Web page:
Tuesday, April 24, 2007

Gore loses major points

I've always been a fan of Al Gore, but today my admiration took a heavy blow. Apparently he's been adding some new material to his An Inconvenient Truth slide show. PZ Myers says:

The slide I found particularly interesting/shocking/sad, was his new(?) slide containing a graph of human population growth over the past couple hundred-thousand years. It started off good. He pointed at the beginning of the graph, showing the population of humans on Earth from 200,000 years ago, and referred to the "rise of humans."

Cool beans. So he believes that Homo sapiens evolved from other hominid ancestors, right? Nope. In the very same breath, he then continued to explain that according to his religious beliefs, this "rise of humans" was God's creation of mankind — apparently 200,000 years ago. His graph then changed to include the caption "Adam & Eve" above this starting point.

Maybe he's done this because he's decided to run? Even so, it's no excuse. Barf.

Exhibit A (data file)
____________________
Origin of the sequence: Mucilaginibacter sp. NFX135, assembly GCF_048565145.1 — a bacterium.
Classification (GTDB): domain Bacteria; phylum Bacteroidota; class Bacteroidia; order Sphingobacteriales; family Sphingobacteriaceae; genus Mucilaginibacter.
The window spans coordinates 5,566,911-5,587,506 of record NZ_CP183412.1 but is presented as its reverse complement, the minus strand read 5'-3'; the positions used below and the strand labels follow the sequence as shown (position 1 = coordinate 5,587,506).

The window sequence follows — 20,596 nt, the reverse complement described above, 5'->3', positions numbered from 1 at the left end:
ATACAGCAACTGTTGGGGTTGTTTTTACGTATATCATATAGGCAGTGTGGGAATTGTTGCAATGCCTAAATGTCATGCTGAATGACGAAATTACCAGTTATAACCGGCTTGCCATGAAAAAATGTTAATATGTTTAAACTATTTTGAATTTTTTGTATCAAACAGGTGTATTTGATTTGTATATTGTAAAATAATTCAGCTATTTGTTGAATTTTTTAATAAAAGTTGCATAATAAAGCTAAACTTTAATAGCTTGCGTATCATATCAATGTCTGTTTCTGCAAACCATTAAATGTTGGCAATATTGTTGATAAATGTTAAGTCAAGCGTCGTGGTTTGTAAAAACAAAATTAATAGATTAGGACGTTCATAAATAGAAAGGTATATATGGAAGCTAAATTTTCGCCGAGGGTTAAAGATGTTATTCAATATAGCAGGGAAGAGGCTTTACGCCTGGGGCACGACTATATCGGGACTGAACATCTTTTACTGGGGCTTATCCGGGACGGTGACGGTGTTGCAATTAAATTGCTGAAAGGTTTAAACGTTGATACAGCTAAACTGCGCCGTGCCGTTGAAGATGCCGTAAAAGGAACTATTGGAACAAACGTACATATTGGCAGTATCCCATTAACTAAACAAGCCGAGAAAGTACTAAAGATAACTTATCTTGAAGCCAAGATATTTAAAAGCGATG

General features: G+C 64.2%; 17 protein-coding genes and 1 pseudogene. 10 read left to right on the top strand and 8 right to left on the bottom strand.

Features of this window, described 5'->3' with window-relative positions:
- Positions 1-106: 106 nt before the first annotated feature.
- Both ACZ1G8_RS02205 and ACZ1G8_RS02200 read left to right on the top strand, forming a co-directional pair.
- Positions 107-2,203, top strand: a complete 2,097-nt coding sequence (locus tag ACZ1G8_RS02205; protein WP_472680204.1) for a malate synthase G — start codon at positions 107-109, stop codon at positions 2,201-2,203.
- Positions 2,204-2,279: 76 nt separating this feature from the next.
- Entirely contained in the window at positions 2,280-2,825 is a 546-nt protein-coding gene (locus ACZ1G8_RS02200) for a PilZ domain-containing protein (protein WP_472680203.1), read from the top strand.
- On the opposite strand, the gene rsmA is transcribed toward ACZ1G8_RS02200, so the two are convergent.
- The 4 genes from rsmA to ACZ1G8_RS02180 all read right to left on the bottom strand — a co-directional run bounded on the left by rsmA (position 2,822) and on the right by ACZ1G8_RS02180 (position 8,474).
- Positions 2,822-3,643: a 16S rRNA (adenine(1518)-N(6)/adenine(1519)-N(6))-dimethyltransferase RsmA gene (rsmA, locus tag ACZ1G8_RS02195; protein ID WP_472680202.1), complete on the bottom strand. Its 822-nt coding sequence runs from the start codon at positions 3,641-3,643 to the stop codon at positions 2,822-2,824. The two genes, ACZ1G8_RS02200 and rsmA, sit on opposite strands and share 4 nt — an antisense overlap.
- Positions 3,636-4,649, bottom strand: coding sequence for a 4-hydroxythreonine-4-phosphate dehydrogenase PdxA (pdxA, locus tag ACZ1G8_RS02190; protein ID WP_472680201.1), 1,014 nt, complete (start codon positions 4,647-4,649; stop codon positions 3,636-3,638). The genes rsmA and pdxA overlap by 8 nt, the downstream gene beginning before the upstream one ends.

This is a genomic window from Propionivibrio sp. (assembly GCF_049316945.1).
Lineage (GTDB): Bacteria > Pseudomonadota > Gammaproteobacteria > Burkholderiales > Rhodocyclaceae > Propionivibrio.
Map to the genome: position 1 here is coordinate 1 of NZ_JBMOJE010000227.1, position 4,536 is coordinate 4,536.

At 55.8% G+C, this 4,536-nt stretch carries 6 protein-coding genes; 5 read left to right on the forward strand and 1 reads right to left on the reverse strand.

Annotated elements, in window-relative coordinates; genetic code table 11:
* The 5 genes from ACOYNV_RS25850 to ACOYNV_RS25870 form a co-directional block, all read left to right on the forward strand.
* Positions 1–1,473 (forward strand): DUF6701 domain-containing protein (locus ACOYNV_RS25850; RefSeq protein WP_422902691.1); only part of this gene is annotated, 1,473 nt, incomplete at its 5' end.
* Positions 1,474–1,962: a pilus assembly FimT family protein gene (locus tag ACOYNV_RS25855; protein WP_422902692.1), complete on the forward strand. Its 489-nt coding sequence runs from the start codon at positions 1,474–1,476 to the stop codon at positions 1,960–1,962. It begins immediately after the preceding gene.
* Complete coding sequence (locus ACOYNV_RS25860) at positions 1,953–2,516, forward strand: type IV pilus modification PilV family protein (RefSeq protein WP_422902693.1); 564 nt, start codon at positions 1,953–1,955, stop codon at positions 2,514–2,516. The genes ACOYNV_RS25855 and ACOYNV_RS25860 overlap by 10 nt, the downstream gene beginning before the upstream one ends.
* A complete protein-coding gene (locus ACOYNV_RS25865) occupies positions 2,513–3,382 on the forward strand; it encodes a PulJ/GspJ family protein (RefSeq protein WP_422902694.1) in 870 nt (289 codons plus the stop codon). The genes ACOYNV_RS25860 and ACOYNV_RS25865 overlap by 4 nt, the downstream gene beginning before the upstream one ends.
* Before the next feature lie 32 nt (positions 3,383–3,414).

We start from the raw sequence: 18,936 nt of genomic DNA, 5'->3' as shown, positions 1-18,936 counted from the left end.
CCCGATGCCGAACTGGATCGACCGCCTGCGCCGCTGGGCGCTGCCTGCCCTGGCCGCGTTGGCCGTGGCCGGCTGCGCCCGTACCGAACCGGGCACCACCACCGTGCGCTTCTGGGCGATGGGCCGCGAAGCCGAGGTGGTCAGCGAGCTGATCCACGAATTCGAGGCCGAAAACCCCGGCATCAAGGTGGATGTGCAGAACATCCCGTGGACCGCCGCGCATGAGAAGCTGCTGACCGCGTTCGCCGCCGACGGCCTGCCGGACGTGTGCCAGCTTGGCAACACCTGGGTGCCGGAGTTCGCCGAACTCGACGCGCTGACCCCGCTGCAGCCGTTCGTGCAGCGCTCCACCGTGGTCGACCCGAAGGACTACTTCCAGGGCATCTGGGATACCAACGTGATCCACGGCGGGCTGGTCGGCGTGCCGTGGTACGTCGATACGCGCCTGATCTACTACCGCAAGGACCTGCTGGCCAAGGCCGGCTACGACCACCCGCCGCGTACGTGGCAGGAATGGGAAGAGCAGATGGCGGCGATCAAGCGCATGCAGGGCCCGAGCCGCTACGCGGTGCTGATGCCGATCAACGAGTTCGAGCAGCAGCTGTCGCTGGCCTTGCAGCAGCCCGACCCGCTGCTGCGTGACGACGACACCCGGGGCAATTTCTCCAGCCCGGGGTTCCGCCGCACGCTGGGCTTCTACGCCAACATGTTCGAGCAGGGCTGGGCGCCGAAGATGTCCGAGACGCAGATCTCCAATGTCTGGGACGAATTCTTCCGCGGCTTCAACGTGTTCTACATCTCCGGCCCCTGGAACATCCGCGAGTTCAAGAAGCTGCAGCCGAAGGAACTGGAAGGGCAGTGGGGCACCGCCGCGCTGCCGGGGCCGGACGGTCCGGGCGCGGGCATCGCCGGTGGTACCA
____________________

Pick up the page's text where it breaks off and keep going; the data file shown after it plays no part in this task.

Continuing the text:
2 Comments:

Anonymous Naomi said...

I like Gore, too! But...

That's a major boo-boo! At least, by the yardstick of this atheist, anti-theocracy citizen.

You could be right about running. Or he could be pandering to the RaptureRightists to bring them onboard the AIT-Express...

Either way, that worries me because those of us not-in-the-life and those of us who heed his warning because of science will think he's shot himself in the foot.

5:04 PM  
Anonymous Anonymous said...

According to one response to the original blog, it was a joke:

"A quick google reveals that in the 10/25/05 Michigan Daily, Gore discussed the same thing. However, here is how they describe it: When he brought up a graph showing human population growth over the past 100,000 years or so, Gore at first made light of recent debates over the origins of human life: "You don't have any new laws here I should know about?" he quipped before labeling the point at the beginning of the graph "Adam and Eve," provoking laughter. But then Gore adopted a more prudent tone, adding, "In all seriousness, I really do not see any conflict between my religious faith and sound science."

Seems to me this is a more accurate telling of the lecture. I have attended his Global Warming speech and that is how I remember it also. And, as the date reveals, this is not a new addition. It seems to be a standard part of his lecture. The last phrase describing religious faith and sound science also accurately describes what many scientists feel. It may not be the way many here feel but it was surely not said in the manner described by the original post.

Posted by: Scooter | April 24, 2007 06:48 AM"

Auntie W.

7:49 PM  

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